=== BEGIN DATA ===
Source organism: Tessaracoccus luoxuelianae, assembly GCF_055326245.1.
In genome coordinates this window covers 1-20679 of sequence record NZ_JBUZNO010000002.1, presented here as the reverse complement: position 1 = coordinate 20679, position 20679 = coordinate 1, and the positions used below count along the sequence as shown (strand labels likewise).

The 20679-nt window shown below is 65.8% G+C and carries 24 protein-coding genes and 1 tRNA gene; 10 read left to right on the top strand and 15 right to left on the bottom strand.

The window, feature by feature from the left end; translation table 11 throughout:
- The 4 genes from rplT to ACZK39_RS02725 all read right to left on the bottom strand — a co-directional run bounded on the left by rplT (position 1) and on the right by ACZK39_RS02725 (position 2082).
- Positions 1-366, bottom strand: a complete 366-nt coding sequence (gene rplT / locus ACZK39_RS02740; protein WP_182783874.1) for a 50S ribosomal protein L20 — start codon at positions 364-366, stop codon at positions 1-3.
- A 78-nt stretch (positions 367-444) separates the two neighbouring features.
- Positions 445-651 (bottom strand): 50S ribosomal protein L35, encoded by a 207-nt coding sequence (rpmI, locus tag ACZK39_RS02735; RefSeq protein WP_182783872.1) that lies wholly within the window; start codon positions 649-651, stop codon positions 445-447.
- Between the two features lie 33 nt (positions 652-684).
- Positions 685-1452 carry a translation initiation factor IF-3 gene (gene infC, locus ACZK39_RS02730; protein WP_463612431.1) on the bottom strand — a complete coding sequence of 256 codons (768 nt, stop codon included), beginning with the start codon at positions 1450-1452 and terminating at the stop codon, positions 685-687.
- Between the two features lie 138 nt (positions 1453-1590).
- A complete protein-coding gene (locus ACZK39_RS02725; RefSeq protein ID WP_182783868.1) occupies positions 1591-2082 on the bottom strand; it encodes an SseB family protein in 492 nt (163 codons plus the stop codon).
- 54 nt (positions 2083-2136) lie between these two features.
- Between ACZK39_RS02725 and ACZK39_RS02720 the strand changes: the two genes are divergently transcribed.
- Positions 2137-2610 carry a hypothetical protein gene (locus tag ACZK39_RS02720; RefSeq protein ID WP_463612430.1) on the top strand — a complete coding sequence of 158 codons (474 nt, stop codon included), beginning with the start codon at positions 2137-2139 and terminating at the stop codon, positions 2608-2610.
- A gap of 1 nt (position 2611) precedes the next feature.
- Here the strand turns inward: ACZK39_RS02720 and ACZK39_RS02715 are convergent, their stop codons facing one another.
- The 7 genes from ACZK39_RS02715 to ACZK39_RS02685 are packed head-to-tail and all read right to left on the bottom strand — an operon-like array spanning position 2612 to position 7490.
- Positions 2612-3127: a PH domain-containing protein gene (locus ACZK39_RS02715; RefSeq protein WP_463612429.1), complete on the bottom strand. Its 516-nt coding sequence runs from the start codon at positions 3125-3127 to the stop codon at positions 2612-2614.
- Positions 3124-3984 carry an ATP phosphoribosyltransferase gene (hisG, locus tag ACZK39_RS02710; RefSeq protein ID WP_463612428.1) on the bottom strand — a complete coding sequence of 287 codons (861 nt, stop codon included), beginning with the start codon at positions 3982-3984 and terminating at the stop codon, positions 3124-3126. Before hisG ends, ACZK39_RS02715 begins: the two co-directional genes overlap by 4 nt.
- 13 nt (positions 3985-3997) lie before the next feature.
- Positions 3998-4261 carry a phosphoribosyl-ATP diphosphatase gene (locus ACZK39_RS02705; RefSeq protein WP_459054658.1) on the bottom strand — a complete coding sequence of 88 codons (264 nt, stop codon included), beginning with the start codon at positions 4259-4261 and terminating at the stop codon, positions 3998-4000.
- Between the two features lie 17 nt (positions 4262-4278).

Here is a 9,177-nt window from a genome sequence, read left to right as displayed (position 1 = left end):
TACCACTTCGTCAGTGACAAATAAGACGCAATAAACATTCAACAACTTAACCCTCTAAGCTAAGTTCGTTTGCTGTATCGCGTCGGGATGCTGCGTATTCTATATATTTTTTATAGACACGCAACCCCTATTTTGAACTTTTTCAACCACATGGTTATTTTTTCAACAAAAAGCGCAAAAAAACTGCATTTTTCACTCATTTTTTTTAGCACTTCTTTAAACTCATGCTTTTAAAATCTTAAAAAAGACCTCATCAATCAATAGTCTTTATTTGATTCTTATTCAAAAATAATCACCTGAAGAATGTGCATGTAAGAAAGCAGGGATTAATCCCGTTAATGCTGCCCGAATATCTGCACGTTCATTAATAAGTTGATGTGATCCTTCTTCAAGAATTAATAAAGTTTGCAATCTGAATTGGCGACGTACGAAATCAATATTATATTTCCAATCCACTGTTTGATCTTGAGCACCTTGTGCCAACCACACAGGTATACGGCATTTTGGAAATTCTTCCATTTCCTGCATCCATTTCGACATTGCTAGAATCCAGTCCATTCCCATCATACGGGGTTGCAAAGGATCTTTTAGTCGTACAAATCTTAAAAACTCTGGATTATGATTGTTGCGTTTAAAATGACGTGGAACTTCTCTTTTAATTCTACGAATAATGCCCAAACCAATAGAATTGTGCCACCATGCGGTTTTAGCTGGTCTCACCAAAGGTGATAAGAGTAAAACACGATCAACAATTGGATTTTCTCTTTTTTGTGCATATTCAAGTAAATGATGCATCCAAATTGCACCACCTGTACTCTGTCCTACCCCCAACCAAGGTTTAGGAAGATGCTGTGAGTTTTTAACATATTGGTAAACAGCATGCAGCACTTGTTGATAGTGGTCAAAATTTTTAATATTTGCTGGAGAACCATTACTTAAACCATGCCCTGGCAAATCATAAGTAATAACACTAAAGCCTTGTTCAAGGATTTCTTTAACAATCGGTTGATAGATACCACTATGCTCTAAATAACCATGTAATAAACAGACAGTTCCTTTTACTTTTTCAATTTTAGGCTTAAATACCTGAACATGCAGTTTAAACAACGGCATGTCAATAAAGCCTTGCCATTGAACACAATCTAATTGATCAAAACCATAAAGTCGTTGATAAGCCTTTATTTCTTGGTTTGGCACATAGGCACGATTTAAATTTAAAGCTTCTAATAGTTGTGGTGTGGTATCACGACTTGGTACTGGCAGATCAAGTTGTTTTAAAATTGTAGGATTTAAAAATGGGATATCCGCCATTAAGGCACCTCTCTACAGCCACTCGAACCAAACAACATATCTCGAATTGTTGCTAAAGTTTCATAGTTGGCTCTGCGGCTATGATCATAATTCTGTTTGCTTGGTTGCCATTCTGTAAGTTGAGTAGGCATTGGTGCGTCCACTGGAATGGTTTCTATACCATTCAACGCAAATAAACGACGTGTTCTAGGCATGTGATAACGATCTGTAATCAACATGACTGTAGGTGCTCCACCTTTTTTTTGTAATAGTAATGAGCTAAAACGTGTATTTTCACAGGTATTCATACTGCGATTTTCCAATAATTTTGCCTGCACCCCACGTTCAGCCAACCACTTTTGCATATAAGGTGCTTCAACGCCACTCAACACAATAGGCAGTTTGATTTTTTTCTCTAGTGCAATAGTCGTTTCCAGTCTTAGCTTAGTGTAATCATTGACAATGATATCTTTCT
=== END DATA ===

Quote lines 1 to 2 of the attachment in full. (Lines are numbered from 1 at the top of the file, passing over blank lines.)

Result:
Source organism: Tessaracoccus luoxuelianae, assembly GCF_055326245.1.
In genome coordinates this window covers 1-20679 of sequence record NZ_JBUZNO010000002.1, presented here as the reverse complement: position 1 = coordinate 20679, position 20679 = coordinate 1, and the positions used below count along the sequence as shown (strand labels likewise).